George Lucas at last opened up on the controversial changes to the 1997 Star Wars Special Editions, revised versions of the original trilogy that were, themselves, revisited on two other occasions to date. As with most things concerning the legendary space operas, these releases tend to polarize the fandom quite a bit, with a vocal portion of the series’ following being quick to criticize some of the creative decisions that prompted various changes to the three films.
According to Lucas himself, however, some of those were always destined to happen because he was “embarrassed” with how bad certain shots were. That’s according to his interview with the Taschen magazine which just released a new book in Star Wars Archives: 1999-2005. As the 20th anniversary of A New Hope was approaching in 1993, Lucas felt obliged to revisit those worst scenes and bring the movie to a higher quality level in terms of technical achievement.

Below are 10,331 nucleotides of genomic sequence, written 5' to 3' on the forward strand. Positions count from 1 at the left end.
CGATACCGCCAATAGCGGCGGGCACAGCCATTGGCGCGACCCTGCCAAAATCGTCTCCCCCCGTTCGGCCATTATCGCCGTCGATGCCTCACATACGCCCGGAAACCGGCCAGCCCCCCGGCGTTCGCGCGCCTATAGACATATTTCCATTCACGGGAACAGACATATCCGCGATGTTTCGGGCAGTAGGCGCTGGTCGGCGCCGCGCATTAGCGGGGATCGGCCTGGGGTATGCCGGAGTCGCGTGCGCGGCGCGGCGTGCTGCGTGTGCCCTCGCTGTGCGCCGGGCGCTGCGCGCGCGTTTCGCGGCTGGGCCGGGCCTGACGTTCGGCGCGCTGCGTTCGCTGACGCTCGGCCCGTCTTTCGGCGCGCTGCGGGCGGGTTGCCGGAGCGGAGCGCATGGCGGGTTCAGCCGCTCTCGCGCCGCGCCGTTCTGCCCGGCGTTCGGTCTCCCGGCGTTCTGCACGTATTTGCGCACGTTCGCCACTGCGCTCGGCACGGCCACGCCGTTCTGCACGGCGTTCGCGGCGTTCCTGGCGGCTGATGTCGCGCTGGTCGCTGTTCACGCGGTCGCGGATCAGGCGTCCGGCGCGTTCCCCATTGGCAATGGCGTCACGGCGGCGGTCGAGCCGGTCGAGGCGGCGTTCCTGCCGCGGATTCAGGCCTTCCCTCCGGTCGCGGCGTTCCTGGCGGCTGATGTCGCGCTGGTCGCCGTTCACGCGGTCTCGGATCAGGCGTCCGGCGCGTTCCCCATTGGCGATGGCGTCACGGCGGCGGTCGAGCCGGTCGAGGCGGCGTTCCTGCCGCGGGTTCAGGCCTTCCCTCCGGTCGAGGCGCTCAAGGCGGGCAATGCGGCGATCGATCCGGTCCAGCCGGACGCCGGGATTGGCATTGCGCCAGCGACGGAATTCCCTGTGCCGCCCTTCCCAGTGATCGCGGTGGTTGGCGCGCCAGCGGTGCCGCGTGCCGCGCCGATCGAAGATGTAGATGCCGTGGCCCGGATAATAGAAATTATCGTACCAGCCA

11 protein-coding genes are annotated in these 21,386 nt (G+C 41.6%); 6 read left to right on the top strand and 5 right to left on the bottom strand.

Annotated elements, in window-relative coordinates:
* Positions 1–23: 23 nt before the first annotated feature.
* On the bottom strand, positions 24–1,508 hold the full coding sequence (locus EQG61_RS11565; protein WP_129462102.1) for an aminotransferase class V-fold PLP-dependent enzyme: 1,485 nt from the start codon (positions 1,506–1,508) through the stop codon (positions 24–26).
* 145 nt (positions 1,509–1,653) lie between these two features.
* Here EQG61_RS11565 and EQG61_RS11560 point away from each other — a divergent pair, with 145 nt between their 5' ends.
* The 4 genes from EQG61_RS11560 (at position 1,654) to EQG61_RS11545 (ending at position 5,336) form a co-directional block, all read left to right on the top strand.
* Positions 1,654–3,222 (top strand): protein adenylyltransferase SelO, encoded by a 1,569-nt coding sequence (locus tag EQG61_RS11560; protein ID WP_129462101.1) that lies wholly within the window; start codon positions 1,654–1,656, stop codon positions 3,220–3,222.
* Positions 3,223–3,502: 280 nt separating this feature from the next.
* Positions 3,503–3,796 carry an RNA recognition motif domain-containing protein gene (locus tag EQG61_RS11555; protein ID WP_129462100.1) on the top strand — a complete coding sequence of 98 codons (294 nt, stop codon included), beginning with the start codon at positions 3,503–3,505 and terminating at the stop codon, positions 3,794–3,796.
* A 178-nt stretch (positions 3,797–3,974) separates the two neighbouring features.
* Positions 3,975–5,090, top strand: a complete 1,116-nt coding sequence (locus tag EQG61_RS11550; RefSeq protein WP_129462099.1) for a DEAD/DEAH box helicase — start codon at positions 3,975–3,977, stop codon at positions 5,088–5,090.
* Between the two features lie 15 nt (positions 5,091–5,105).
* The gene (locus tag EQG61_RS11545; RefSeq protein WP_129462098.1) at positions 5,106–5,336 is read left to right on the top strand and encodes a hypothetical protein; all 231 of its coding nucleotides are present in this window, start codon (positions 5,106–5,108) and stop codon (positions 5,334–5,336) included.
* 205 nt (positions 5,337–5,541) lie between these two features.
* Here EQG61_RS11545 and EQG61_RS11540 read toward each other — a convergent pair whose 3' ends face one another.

One example of that belief is the extended Mos Eisley intro seen in the ’97 movie, featuring a Stormtrooper on a dewback. All of this ties in to his philosophy about making movies and other creative pursuits, which comes down to a belief that art is rarely finished and usually just abandoned, especially when faced with often-insurmountable technological challenges.